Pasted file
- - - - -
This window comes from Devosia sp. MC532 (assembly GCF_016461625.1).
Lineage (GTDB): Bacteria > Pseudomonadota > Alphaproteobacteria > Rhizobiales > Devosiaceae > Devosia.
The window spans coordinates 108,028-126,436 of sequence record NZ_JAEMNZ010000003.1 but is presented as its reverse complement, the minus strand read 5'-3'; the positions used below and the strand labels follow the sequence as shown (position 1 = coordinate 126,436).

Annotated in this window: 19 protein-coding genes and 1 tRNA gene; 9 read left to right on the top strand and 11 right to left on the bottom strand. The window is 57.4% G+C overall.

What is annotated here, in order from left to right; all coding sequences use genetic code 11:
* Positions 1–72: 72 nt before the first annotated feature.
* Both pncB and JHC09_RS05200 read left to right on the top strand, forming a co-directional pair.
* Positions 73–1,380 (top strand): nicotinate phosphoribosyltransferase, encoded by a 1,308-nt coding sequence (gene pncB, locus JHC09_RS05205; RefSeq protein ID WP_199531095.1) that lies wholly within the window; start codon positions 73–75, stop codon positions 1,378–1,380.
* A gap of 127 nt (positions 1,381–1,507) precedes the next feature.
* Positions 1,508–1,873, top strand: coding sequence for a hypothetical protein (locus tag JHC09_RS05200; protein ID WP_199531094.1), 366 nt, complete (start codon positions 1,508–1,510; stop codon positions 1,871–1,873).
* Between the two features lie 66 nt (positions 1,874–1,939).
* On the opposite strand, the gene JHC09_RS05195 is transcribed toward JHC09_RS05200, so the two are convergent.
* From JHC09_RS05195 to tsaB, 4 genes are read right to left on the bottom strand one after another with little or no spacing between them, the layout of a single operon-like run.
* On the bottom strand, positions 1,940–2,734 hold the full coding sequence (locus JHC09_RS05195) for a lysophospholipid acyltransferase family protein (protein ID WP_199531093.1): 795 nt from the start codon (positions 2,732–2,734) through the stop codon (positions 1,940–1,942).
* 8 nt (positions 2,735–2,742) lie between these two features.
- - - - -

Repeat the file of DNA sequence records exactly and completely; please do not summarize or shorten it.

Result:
This window comes from Devosia sp. MC532 (assembly GCF_016461625.1).
Lineage (GTDB): Bacteria > Pseudomonadota > Alphaproteobacteria > Rhizobiales > Devosiaceae > Devosia.
The window spans coordinates 108,028-126,436 of sequence record NZ_JAEMNZ010000003.1 but is presented as its reverse complement, the minus strand read 5'-3'; the positions used below and the strand labels follow the sequence as shown (position 1 = coordinate 126,436).

Annotated in this window: 19 protein-coding genes and 1 tRNA gene; 9 read left to right on the top strand and 11 right to left on the bottom strand. The window is 57.4% G+C overall.

What is annotated here, in order from left to right; all coding sequences use genetic code 11:
* Positions 1–72: 72 nt before the first annotated feature.
* Both pncB and JHC09_RS05200 read left to right on the top strand, forming a co-directional pair.
* Positions 73–1,380 (top strand): nicotinate phosphoribosyltransferase, encoded by a 1,308-nt coding sequence (gene pncB, locus JHC09_RS05205; RefSeq protein ID WP_199531095.1) that lies wholly within the window; start codon positions 73–75, stop codon positions 1,378–1,380.
* A gap of 127 nt (positions 1,381–1,507) precedes the next feature.
* Positions 1,508–1,873, top strand: coding sequence for a hypothetical protein (locus tag JHC09_RS05200; protein ID WP_199531094.1), 366 nt, complete (start codon positions 1,508–1,510; stop codon positions 1,871–1,873).
* Between the two features lie 66 nt (positions 1,874–1,939).
* On the opposite strand, the gene JHC09_RS05195 is transcribed toward JHC09_RS05200, so the two are convergent.
* From JHC09_RS05195 to tsaB, 4 genes are read right to left on the bottom strand one after another with little or no spacing between them, the layout of a single operon-like run.
* On the bottom strand, positions 1,940–2,734 hold the full coding sequence (locus JHC09_RS05195) for a lysophospholipid acyltransferase family protein (protein ID WP_199531093.1): 795 nt from the start codon (positions 2,732–2,734) through the stop codon (positions 1,940–1,942).
* 8 nt (positions 2,735–2,742) lie between these two features.